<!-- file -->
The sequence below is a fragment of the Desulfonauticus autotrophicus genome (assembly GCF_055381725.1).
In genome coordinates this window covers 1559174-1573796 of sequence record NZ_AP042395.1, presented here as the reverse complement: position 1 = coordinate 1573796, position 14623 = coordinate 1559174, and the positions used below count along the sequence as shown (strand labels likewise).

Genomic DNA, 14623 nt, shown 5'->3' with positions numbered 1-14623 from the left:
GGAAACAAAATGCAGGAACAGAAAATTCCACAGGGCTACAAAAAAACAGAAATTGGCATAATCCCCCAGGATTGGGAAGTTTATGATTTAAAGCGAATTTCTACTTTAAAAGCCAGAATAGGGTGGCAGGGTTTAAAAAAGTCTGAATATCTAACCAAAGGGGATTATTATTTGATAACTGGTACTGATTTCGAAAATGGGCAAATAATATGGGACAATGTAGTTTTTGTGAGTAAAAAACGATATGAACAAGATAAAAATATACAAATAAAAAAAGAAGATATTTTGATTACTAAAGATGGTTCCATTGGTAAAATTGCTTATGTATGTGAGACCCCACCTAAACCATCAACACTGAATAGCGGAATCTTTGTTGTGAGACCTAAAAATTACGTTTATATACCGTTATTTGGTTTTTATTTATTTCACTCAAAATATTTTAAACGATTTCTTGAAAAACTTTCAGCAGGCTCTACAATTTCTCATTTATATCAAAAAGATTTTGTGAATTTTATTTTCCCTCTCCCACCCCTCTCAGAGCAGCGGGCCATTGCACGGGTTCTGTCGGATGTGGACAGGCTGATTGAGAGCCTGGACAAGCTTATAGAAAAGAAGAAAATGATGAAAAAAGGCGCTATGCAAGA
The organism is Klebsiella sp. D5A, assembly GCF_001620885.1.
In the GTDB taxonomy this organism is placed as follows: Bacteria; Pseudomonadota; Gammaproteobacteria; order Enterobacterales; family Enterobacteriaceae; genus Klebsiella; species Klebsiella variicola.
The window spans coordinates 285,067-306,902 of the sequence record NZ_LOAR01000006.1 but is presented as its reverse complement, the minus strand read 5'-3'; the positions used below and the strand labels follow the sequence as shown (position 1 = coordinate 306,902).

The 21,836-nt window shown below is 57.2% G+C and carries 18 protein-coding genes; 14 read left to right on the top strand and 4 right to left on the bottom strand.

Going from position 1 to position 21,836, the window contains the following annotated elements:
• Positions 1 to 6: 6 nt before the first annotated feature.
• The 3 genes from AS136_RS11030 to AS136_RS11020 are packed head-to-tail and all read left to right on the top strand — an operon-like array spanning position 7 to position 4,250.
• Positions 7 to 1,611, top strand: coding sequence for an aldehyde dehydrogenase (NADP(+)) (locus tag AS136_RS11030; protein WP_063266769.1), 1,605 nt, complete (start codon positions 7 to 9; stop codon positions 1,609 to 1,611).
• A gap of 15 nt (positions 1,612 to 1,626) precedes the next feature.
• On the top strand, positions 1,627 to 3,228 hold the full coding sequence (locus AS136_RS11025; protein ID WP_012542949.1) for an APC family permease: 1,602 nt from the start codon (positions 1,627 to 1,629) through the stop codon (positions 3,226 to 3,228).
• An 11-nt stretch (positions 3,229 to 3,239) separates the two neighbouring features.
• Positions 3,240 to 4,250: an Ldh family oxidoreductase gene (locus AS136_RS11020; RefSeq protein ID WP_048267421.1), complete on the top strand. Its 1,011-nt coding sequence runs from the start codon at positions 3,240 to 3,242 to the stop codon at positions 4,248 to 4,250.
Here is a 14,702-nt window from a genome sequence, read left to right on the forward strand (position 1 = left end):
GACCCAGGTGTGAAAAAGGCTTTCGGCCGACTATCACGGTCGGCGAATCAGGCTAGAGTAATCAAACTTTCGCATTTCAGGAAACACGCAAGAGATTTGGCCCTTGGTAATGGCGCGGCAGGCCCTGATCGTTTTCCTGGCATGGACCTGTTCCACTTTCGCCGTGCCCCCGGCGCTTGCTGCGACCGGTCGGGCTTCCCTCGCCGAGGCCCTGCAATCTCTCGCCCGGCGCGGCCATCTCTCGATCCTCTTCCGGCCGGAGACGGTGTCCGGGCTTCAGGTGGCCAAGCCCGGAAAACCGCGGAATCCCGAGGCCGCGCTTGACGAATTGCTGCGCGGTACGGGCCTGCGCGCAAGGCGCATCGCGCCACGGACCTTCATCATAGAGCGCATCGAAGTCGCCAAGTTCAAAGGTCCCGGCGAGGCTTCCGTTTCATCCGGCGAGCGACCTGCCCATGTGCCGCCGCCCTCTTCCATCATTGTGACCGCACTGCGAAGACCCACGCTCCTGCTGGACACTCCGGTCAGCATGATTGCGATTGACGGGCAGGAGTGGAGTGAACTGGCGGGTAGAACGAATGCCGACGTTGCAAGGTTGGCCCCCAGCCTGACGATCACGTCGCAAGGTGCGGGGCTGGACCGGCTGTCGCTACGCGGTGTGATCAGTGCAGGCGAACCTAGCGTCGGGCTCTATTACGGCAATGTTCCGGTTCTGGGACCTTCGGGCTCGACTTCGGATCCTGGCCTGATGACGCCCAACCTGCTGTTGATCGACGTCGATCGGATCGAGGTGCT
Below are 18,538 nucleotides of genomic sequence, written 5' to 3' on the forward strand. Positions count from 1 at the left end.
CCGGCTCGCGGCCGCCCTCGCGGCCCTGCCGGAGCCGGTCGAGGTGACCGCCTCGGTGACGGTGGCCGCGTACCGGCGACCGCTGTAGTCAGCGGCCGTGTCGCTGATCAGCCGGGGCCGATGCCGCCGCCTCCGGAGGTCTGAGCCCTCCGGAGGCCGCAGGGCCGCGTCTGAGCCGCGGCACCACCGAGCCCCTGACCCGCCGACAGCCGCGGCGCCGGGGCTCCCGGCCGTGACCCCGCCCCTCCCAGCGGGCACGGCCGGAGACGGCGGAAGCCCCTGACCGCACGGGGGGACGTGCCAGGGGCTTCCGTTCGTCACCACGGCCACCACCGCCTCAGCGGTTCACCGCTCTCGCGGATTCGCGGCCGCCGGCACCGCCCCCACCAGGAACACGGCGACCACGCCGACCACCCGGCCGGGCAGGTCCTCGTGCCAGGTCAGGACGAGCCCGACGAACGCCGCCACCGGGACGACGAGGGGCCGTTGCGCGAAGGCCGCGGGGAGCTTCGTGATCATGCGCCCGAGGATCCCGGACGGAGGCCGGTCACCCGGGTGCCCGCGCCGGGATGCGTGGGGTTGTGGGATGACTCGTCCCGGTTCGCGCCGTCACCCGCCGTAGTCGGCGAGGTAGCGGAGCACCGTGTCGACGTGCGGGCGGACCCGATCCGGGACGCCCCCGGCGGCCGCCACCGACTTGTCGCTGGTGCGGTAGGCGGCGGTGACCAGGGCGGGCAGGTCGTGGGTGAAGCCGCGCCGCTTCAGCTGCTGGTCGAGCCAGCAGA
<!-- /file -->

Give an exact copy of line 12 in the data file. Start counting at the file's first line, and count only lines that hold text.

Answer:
• Positions 7 to 1,611, top strand: coding sequence for an aldehyde dehydrogenase (NADP(+)) (locus tag AS136_RS11030; protein WP_063266769.1), 1,605 nt, complete (start codon positions 7 to 9; stop codon positions 1,609 to 1,611).